The excellent music production site Audiotuts+ has some truly helpful info to help you with all aspects of production. Here are links to a selection of very useful articles collectively entitled 3D Mixing
What do you think about this? Many students do present mixes that are rather quiet and these will often sound weak in playlists next to commercially available material. However, that doesn’t necessarily mean to say that the commercial stuff is better, it’s just very loud. Have you ever experienced listening fatigue after exposure to hotly mastered pop records? If you are interested in this topic watch this lecture from the very clever Thomas Lund for some more in depth technical information.
When mixing, remember that the level at your main outs is an accumulation of the all the processing that is taking place within your mix – this ‘gain structure’ includes the level of every channel and is, of course, affected not only by the channel faders but also by the plug-ins and processing on every channel. Bearing this in mind, you should mix with the main stereo fader at its default, 0dB position and aim to keep the peaks on that main channel roughly between -12 and -4dB.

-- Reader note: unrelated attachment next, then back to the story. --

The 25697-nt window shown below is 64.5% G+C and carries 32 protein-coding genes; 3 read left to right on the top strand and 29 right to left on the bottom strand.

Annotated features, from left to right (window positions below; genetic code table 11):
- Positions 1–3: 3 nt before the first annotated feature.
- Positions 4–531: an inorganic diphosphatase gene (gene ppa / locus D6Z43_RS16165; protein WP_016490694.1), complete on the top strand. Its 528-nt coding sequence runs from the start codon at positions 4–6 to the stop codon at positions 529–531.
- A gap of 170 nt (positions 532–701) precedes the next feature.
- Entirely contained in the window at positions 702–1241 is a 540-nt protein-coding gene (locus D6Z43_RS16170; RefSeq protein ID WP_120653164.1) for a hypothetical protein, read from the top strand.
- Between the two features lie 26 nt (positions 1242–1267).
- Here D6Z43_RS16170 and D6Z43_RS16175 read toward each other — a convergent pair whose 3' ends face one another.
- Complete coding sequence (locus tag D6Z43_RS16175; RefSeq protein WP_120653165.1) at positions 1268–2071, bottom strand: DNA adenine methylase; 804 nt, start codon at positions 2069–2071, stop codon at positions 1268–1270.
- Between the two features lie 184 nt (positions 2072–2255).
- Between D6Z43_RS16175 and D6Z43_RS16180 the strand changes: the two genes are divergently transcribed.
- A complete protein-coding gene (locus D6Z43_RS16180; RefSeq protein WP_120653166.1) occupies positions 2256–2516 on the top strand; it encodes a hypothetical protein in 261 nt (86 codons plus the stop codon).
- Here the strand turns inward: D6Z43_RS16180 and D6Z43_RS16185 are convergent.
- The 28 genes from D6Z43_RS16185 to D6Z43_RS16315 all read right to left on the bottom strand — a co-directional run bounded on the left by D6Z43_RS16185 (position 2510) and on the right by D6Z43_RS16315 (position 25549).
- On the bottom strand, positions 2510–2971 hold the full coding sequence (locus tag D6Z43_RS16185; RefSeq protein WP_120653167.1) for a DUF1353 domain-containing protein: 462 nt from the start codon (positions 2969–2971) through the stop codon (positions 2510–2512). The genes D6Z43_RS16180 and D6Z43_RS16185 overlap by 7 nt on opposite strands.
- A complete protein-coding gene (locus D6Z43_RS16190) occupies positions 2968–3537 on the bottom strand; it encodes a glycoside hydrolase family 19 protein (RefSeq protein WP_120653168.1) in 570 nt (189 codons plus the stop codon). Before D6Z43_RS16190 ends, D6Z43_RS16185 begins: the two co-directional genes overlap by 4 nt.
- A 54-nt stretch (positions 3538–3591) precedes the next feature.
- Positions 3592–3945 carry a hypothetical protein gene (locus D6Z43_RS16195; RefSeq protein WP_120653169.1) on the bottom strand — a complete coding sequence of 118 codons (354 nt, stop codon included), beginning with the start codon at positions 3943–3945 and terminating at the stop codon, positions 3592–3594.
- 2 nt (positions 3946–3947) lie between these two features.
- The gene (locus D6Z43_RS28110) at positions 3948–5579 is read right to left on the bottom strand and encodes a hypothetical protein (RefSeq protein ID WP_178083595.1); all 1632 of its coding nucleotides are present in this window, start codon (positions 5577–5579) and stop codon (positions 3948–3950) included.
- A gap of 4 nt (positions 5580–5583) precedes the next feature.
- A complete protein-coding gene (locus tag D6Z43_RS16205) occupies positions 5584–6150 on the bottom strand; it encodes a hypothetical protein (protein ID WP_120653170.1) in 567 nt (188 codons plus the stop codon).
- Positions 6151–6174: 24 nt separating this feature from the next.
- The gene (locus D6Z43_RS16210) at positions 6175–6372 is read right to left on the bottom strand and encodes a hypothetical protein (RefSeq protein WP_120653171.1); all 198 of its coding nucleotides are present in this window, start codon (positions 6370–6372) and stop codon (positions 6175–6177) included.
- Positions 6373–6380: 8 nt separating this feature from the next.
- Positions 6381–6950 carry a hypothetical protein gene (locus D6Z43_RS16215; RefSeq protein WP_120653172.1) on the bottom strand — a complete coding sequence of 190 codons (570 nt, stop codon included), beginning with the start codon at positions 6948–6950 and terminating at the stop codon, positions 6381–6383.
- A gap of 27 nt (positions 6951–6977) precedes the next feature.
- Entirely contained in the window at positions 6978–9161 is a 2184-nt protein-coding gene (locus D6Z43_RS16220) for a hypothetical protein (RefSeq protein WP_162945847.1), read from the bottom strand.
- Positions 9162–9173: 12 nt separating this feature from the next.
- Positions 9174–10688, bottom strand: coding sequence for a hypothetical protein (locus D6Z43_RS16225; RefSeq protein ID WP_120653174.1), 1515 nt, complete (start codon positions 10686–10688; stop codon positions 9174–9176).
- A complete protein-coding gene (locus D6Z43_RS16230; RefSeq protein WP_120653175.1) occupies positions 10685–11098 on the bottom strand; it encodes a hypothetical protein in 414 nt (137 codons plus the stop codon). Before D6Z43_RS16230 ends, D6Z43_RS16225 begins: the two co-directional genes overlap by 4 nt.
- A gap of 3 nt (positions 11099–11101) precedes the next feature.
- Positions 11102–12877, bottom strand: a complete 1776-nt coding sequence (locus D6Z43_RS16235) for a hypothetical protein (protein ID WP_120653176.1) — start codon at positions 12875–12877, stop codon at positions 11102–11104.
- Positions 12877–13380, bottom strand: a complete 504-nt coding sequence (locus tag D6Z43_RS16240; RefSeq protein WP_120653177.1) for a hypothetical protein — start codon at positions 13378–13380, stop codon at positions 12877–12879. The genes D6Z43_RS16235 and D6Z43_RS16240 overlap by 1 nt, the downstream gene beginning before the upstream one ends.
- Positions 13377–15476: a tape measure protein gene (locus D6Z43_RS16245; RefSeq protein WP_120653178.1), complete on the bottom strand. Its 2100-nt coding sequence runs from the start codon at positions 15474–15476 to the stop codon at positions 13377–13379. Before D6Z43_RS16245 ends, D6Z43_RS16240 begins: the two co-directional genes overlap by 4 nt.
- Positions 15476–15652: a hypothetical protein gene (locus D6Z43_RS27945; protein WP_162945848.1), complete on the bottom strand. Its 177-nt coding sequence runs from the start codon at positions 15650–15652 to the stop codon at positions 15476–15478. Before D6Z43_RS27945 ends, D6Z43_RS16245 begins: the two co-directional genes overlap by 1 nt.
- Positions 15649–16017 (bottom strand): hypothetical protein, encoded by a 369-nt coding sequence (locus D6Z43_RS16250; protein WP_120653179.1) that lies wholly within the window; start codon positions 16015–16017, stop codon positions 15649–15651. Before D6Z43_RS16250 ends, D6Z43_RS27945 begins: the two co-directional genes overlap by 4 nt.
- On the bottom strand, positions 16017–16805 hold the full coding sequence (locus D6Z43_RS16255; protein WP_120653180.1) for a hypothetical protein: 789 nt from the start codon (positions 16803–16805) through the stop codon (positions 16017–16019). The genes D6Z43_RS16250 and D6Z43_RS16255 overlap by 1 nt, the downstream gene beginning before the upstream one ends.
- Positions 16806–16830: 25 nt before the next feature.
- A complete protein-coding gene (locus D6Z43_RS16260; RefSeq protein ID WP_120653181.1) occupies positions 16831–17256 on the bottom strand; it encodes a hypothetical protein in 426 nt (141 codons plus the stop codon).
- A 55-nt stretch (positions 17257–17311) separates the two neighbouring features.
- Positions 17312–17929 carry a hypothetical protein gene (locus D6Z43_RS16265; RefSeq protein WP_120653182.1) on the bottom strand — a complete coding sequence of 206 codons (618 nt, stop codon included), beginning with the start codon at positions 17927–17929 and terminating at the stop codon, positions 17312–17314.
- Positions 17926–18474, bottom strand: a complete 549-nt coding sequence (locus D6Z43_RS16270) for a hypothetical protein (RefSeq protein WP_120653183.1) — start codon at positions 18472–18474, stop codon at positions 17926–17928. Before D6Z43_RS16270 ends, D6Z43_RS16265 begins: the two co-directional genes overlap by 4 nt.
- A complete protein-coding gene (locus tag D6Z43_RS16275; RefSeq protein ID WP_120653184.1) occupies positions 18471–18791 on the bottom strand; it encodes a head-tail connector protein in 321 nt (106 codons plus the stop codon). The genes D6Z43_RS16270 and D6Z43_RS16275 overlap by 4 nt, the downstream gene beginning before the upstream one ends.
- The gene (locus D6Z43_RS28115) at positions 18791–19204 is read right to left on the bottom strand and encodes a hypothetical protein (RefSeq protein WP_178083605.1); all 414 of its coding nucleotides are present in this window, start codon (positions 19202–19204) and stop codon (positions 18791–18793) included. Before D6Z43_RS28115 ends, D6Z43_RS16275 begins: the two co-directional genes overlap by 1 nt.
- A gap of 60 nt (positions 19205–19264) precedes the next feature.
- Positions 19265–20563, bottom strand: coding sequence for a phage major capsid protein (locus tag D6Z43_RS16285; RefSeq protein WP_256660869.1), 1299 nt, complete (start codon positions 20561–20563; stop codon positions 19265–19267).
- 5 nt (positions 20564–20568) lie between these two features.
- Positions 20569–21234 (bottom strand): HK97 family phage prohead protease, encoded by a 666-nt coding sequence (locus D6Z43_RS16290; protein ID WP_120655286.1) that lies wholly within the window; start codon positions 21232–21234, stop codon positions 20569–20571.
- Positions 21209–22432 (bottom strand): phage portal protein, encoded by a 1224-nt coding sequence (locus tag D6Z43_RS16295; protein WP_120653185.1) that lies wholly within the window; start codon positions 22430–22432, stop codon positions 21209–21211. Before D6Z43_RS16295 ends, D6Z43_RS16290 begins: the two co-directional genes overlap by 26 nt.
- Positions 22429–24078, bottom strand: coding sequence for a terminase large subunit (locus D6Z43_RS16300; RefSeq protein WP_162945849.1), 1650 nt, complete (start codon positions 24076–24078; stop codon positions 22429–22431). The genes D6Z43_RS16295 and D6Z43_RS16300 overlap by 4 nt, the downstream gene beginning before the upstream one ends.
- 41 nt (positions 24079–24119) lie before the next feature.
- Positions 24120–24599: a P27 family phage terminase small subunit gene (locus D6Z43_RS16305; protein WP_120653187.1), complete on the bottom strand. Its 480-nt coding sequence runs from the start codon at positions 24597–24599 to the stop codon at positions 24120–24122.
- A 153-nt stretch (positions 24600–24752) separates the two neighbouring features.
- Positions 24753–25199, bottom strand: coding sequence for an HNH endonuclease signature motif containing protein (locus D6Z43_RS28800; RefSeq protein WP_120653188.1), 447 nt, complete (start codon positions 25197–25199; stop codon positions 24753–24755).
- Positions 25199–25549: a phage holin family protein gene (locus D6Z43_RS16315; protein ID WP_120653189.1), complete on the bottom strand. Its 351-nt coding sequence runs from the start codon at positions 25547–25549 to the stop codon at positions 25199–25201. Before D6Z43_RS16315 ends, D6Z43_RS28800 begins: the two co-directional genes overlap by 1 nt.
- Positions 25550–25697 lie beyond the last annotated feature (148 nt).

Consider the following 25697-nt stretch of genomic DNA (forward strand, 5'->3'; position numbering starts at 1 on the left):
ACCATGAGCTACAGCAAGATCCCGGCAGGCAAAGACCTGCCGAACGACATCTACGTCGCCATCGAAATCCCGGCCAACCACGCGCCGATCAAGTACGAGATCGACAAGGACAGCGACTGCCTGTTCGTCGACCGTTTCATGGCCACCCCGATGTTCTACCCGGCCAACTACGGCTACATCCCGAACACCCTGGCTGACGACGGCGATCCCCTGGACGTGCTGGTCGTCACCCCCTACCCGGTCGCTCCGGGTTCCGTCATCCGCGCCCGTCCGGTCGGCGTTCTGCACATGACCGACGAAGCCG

I asked a friend who is a professional mastering engineer some questions about levels of bounces from Logic and you can see his responses in the document below.
Here’s some info on bouncing your finished tunes.